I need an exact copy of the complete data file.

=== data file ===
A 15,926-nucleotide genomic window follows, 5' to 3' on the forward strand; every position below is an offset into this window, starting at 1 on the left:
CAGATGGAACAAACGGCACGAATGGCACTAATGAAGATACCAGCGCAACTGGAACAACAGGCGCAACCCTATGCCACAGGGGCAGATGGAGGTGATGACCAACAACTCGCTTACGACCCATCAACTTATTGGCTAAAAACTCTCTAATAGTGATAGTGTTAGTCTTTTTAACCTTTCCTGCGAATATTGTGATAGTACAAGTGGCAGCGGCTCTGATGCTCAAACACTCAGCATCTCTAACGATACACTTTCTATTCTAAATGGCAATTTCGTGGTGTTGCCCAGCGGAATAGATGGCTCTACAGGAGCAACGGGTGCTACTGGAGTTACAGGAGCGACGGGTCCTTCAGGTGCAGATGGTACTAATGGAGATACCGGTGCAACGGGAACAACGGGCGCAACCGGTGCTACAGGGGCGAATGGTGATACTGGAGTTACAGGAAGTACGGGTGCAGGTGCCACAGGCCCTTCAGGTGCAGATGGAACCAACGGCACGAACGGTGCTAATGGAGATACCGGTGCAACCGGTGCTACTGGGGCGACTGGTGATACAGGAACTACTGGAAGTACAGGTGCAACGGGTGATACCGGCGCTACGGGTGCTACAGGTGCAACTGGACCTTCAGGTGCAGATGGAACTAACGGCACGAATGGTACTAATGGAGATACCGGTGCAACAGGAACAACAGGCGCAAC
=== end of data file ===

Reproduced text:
A 15,926-nucleotide genomic window follows, 5' to 3' on the forward strand; every position below is an offset into this window, starting at 1 on the left:
CAGATGGAACAAACGGCACGAATGGCACTAATGAAGATACCAGCGCAACTGGAACAACAGGCGCAACCCTATGCCACAGGGGCAGATGGAGGTGATGACCAACAACTCGCTTACGACCCATCAACTTATTGGCTAAAAACTCTCTAATAGTGATAGTGTTAGTCTTTTTAACCTTTCCTGCGAATATTGTGATAGTACAAGTGGCAGCGGCTCTGATGCTCAAACACTCAGCATCTCTAACGATACACTTTCTATTCTAAATGGCAATTTCGTGGTGTTGCCCAGCGGAATAGATGGCTCTACAGGAGCAACGGGTGCTACTGGAGTTACAGGAGCGACGGGTCCTTCAGGTGCAGATGGTACTAATGGAGATACCGGTGCAACGGGAACAACGGGCGCAACCGGTGCTACAGGGGCGAATGGTGATACTGGAGTTACAGGAAGTACGGGTGCAGGTGCCACAGGCCCTTCAGGTGCAGATGGAACCAACGGCACGAACGGTGCTAATGGAGATACCGGTGCAACCGGTGCTACTGGGGCGACTGGTGATACAGGAACTACTGGAAGTACAGGTGCAACGGGTGATACCGGCGCTACGGGTGCTACAGGTGCAACTGGACCTTCAGGTGCAGATGGAACTAACGGCACGAATGGTACTAATGGAGATACCGGTGCAACAGGAACAACAGGCGCAAC